High waters in the heartland
HEARTS go out to the thousands of people throughout the Midwest and South Central states who have been facing the ravages of severe flooding over this past week. In Oklahoma, where waters rose high enough to float rail cars off their tracks, Gov. George Nigh has called the flooding the worst in the history of his state. And an Illinois emergency agency spokesman called the flooding the worst his state has ever seen, in terms of monetary cost.
Similar, if less severe, reports came from Missouri, Kansas, Texas, and elsewhere. Homes have been damaged or destroyed; crops ready for harvesting are in danger in sodden fields; and newly sown winter wheat is being washed away.
Such episodes point to the continuing need for wisdom in building in areas subject to flooding; for civil defense and other forms of emergency preparedness -- and for willingness to evacuate in a hurry if need be.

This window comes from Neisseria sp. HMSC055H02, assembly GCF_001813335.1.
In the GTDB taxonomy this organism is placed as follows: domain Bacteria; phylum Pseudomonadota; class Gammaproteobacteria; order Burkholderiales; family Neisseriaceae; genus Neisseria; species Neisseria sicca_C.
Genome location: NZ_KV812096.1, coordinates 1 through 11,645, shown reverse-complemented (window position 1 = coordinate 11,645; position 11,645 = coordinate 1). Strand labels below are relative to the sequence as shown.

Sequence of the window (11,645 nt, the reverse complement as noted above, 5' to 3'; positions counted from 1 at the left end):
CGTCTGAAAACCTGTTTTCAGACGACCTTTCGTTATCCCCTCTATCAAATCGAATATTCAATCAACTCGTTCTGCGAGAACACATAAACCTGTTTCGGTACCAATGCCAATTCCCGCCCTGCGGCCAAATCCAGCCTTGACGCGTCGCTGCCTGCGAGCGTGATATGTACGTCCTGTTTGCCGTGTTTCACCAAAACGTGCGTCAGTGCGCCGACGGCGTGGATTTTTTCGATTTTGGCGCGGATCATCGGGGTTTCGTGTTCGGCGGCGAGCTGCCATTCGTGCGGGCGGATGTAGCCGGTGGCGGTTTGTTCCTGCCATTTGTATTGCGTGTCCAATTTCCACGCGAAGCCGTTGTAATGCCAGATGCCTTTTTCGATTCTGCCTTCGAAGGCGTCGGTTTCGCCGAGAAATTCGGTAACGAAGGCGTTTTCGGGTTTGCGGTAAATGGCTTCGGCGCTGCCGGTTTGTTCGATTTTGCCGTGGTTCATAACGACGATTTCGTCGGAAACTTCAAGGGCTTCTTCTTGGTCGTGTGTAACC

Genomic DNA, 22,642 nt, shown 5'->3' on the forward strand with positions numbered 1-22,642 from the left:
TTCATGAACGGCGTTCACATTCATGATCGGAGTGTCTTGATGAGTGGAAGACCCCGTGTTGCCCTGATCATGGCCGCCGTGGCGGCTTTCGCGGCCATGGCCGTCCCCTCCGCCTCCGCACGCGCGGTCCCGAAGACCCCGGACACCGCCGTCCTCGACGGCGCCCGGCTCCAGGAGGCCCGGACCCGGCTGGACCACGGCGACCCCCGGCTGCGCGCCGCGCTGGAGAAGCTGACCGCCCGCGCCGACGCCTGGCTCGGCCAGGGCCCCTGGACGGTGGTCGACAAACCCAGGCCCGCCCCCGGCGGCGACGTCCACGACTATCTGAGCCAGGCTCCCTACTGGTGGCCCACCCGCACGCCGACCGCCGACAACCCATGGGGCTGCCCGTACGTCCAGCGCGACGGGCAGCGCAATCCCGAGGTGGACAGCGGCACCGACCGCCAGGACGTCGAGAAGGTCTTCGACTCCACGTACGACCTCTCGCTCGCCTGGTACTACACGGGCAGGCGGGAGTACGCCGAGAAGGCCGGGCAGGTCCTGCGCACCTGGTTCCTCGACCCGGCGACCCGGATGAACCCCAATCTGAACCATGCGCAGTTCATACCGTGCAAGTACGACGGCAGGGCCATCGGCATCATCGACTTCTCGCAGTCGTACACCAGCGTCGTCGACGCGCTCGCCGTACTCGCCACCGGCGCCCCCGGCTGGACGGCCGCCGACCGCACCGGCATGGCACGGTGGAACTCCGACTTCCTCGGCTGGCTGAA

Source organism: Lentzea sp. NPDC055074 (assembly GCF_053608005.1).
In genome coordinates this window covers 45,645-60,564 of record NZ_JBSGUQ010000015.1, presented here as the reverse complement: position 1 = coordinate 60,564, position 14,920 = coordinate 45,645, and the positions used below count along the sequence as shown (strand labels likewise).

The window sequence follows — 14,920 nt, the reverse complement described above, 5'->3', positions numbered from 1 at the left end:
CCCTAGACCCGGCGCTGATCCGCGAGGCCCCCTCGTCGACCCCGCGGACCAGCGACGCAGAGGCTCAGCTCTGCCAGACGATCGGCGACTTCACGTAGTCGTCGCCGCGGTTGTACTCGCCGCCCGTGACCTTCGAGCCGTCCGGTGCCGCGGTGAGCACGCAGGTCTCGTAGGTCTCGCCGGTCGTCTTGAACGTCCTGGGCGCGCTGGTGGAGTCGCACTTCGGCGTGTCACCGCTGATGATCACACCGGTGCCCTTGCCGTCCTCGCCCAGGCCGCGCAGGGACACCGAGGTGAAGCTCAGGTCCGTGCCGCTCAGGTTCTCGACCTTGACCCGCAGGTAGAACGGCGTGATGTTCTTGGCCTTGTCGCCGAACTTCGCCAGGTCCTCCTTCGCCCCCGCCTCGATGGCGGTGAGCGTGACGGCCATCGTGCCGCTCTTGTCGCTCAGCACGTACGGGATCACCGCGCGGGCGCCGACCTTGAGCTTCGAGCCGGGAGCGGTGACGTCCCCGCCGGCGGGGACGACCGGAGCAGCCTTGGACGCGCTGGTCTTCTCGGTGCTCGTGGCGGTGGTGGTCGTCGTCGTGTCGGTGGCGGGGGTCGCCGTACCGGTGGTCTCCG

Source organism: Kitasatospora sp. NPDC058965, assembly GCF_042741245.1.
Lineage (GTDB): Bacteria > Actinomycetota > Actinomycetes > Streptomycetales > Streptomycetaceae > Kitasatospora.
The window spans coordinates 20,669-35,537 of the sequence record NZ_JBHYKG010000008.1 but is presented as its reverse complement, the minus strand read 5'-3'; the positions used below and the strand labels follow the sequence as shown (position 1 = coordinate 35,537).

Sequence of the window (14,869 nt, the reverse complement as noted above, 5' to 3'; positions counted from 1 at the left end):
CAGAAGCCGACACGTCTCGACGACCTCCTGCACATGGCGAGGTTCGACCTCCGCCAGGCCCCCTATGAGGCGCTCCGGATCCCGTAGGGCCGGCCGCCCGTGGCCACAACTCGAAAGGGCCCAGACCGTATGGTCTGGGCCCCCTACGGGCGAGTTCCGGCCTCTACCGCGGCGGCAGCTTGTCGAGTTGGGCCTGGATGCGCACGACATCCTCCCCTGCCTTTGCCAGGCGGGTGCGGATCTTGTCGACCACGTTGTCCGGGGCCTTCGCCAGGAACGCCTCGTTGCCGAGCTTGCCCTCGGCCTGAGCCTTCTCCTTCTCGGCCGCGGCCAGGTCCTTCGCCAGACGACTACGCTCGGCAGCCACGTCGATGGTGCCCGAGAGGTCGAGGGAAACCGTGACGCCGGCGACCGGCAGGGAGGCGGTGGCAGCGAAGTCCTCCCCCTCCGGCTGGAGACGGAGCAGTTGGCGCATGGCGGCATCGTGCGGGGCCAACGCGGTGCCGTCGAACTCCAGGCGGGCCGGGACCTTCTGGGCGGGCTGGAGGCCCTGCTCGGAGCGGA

A drugstore clerk in Bixby, Okla., who had survived the Johnstown, Pa., flood -- the one in 1977 -- was one of the thousands who had to seek shelter and trust that her home would be there when she returned. But she did not hesitate. ``I just got out,'' she said. ``I know what a flood can do.''
It is doubly unfortunate that this flooding is hitting areas already struggling with the agricultural recession, the oil slump, or both.
Still, given the resilience and hardiness of the people of the heartland, let us trust that they will be able to meet this latest challenge as well.